The U.S. Defense Department was poised as recently as last month to dismantle a National Guard crisis team that assisted in the emergency response to the bombings at Monday's Boston Marathon.
Defense Secretary Chuck Hagel on March 29 informed lawmakers in writing of plans to dismantle the New York-based 24th National Guard Weapons of Mass Destruction Civil Support Team, as well as a similar WMD unit housed in Florida, House Appropriations Defense Subcommittee Chairman Bill Young (R-Fla.) said on Tuesday. The units were to cease operations by late June, Hagel said in a letter that did not offer a reason for the decision.
Members of the New York team "responded to the Boston Marathon bombings," where twin blasts killed three people and wounded close to 200 near the end of the course, Young said.
The Pentagon move, now reversed, would have been at least the second attempt to eliminate the two teams as a cost-saving method. New York and Florida both have two of the full-time units that would provide assistance to civil authorities following a biological, chemical, radiological or nuclear incident. California also has two, while other U.S. states and territories are alloted one team.
Young noted that his committee had authorized funding for the teams in a fiscal 2013 defense bill.
"Congress is very, very supportive of those teams," the lawmaker said. He pressed Hagel and other top Pentagon officials during a Tuesday budget hearing to explain the reasoning behind the planned elimination of the units.
Hagel, though, said his department reversed its decision and requested funding for the teams in its fiscal 2014 budget proposal.
"I think the Congress was informed of that [in] the last few days, and we put the money back in," the Pentagon chief said. He later reaffirmed his department's backing for the teams in response to questioning by Representative Nita Lowey (D-N.Y.).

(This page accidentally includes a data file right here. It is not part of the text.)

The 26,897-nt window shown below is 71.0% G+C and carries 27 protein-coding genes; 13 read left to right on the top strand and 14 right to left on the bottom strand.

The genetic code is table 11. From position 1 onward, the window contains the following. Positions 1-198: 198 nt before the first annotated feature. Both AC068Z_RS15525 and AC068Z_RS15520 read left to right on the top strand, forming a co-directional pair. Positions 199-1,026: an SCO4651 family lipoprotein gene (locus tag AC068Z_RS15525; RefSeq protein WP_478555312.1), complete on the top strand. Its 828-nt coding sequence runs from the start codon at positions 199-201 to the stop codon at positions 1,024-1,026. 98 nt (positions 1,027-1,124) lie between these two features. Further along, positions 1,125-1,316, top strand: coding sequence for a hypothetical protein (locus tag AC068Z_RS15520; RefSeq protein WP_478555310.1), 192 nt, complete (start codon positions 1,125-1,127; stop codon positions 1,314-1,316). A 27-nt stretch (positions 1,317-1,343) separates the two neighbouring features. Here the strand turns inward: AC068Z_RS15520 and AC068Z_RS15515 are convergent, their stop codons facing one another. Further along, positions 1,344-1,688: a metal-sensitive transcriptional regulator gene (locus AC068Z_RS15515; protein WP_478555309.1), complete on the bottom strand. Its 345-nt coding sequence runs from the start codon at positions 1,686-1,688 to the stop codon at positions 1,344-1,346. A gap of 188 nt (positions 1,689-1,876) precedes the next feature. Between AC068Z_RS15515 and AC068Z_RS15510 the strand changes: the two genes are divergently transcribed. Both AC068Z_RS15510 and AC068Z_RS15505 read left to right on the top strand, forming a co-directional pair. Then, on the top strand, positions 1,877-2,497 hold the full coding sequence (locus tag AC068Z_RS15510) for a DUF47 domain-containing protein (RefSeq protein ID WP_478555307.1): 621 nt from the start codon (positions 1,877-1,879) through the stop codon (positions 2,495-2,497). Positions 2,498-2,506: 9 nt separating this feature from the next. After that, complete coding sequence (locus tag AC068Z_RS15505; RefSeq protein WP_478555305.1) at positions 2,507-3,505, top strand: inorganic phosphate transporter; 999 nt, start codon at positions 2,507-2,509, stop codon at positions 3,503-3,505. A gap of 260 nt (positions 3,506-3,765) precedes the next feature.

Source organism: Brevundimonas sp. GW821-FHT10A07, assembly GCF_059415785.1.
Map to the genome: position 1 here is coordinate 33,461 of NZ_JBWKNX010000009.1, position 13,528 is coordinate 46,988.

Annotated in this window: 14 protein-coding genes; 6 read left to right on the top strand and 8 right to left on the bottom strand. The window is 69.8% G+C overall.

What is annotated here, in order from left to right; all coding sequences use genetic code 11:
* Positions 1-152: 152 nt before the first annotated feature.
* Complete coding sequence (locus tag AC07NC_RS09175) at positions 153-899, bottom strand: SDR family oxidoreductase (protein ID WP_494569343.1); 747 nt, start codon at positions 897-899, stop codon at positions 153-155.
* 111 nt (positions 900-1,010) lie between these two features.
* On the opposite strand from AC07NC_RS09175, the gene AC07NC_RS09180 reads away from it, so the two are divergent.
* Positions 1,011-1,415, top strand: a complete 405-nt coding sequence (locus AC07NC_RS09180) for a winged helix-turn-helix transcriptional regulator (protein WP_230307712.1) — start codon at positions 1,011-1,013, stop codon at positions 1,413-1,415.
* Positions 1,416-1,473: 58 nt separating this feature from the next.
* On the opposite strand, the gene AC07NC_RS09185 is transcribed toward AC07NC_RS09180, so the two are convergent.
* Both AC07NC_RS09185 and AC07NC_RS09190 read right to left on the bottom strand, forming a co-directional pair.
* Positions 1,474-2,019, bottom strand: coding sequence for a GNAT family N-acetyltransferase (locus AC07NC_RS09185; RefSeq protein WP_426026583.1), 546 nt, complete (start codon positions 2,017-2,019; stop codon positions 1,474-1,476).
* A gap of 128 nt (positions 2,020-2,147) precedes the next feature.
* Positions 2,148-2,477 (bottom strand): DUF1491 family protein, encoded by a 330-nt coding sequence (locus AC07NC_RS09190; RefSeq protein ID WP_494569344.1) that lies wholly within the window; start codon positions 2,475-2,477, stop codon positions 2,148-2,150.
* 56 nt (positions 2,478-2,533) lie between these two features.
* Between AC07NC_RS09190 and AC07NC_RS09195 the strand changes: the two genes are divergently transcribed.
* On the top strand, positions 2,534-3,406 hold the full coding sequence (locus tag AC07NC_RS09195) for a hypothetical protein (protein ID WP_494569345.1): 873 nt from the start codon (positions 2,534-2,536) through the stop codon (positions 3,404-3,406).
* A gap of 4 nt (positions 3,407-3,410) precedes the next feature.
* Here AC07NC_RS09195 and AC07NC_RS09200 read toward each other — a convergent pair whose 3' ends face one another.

The roughly 20-person New York unit -- based at Fort Hamilton in Brooklyn -- dispatched five personnel to Boston after receiving a request last Friday from the Massachusetts state government, said Eric Durr, public information director for the New York state Military and Naval Affairs Division.
"Anytime you've got a high-key event where there's lots of people, there's usually a ... unit from a civil support team in the area to provide assistance to first responders," Durr told Global Security Newswire by telephone. He declined to discuss specifics of how the 24th personnel provided assistance following the Monday attack.
The National Guard said operating a second WMD unit in New York requires about $500,000 each year, Senator Kirsten Gillibrand (D-N.Y.) indicated in a 2012 press release.
The motivation behind the Pentagon about-face was not immediately clear. Defense Department officials did not respond by press time to requests for comment.